Saturday, December 15, 2018

Akihabara - Feel the Rhythm Remixed (Nintendo Switch) Review


You a fan of puzzle games and want to go to Japan but can't afford to?  Well, I can't help you there.  What I can help you with is by telling you whether or not that this game is any good.  What game am I talking about? It's a puzzle game that's set in Japan.  This is Akihabara - Feel the Rhythm Remixed for the Nintendo Switch.  Yup, this is also a stand alone updated version of Akihabara as well (the game, not the place).  This is quite a risky move but will it be worth it?  (Click on "Read More" to read the full article).







Story

N/A




Gameplay

This is a puzzle game where you arrange falling shapes into groups, then you clear them for points.  Well that sounds simple, right?  Well there's a bit more to the game than that, you gotta group the shapes into four or five (depending on the games difficulty) and it doesn't matter if they are connected vertically or horizontally.  You can have two horizontal shapes connected with two vertical shapes if you want.  Once you have that chain then you can connect more single pieces of the same shape to create an even bigger chain.  The real kicker is that the chains don't clear automatically, you've got an extra button to clear the blocks manually.

Guess what?  There's STILL more to it!  For you see there's a line that will scan the field and when you have a chain, the blocks will turn grey and when the line crosses a grey block, then you can hit the clear button to clear the blocks.  It's still not that simple, you've gotta hit the clear button at the right time.  You'll get some big beefy bonus points if you did it right.  The clearing won't erase all of the grey blocks at once, the field is made up of sections.  If those blocks were connected to blocks in another section but still in that same chain, they'll still stay grey.  You can choose to clear them when you want to.  Hitting the clear button at the right time will also add stuff to a bar that's on the left side of the screen.  When this bar is full, you can hit another button that will give you a bomb piece that will clear blocks without needing to hit the clear button.

Phew! There's a lot going on in this game but...  THERE'S STILL MORE!  There is a goal in this game other than earning a high score, there's three different campaigns full of stages and the way to beat them is by surviving them.  Each campaign is made up of a time limit because they are also full album and each level is a track from those said albums.  You can play the tracks by themselves but you'll need to unlock them by playing though them during the campaigns.  

As full and complicated as I make the game out to be, it isn't, it's really simple and easy to get the hold of.  The system works and I did have fun, however the campaigns aren't very difficult and I had no trouble beating them.  The controls are also really simple and smooth, if you've played any puzzle game of this type before, you shouldn't have any problem adapting.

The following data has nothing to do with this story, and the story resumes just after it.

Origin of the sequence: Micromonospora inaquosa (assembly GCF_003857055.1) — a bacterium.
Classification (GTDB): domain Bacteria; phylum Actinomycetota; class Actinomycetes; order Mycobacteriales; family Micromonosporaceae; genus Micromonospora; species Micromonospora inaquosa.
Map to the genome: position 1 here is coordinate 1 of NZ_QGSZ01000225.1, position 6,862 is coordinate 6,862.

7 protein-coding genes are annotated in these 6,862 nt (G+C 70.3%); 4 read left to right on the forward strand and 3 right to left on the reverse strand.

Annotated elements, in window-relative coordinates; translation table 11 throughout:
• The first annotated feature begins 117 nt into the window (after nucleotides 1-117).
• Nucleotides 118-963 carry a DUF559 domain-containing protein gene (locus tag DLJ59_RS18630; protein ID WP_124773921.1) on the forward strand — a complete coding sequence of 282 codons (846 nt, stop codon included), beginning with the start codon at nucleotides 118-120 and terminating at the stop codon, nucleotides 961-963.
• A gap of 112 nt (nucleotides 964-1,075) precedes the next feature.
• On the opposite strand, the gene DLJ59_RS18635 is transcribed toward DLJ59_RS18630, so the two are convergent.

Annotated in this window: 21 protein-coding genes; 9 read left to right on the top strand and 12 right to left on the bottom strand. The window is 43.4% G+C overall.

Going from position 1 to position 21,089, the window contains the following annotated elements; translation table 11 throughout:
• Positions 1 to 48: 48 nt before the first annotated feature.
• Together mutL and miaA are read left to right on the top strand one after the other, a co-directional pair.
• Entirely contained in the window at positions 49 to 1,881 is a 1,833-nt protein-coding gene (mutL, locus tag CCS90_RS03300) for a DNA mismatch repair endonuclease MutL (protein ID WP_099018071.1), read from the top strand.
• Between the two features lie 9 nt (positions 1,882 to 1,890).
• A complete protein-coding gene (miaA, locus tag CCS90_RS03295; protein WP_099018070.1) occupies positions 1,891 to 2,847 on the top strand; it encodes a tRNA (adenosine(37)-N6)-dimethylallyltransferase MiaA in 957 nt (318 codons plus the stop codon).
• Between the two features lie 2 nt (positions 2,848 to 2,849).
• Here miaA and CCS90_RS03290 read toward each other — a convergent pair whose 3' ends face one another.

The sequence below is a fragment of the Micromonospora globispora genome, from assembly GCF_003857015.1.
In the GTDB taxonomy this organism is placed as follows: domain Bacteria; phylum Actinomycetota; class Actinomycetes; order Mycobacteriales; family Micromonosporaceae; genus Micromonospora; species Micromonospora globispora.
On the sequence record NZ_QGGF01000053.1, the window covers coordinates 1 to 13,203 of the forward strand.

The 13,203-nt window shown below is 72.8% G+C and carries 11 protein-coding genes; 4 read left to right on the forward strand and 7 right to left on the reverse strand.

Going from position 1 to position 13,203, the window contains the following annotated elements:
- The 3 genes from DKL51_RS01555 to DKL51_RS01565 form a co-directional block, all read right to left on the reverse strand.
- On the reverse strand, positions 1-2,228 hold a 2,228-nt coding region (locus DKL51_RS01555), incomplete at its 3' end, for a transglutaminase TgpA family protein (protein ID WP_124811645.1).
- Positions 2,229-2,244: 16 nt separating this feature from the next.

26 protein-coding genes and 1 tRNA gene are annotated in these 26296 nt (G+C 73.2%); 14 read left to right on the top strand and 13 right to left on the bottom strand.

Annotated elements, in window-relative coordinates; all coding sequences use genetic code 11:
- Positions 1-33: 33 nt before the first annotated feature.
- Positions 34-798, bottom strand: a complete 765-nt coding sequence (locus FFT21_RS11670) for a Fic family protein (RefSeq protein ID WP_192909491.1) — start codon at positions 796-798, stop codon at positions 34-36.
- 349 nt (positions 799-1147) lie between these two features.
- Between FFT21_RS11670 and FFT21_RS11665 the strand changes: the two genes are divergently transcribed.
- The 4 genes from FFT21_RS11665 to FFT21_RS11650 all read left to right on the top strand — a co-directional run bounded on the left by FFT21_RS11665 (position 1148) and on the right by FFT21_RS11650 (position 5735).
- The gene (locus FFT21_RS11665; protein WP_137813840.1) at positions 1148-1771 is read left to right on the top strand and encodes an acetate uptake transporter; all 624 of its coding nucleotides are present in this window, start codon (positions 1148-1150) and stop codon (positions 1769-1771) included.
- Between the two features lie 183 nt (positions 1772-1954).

The only real problem is if you tried to complete a super crazy ultra combo and failed miserably (that happened to me) or if you have little patience.  The reason why I mention patience is that two of the campaigns run for half an hour, the other campaign goes for fifth-teen minutes.  I didn't have any reason to go back to the game after I had beaten all three campaigns, not even to top my old score.  This is one of those games where it goes back on the shelf (digital shelf in this case) only to collect dust before I want to replay it.

The main differences between this version and the regular version is that the game plays much differently.  The original version didn't drop two blocks at a time, it dropped four.  All of the campaigns are also unlocked in this version and being able to use your own music files has been cut as well.  I'm sure that there are more differences than the ones that I had mentioned but those are the obvious ones.  You can still buy the original version via Steam if you want to have both editions for the completionist experience (I'm not talking about the hairy one, or the original but less popular one either) but honestly, this version is enough.




Graphics

The graphics are clean but basic and I do like how the shapes and backgrounds change when a new song begins.  The only other graphic that you'll find is a mascot, in the form of a cute but slightly cheap looking anime/manga girl.  Animation isn't anything mind-blowing but it doesn't need to be, it only needs a consistent and easy to follow animation and that's what this game has.




Sound

Now here's one of the vital elements of the game.  If the music in this game isn't good, it ruins what this game is meant to be. Well, that's what this game makes itself out to be.  The music in this game is full of EDM AKA Electronic Death Metal (kidding).  Yeah, I know that "EDM" means Electronic Dance Music and this game is sure full of it (wait.  I already said that).  Most of the music isn't bad and does have a fun sound although I wasn't a fan of the music found in the second campaign.  The beat of the music doesn't go with the manual block clearing element what so ever.  Like I had said earlier, you gotta hit the clear button at a certain time.  Does this out of beat button pressing ruin the experience?  No! Not what so ever.  




Overall, this game has its moments but it soon becomes a very standard puzzle game that's good to whip out every few months.  I'm giving this game a 6 out of 10.


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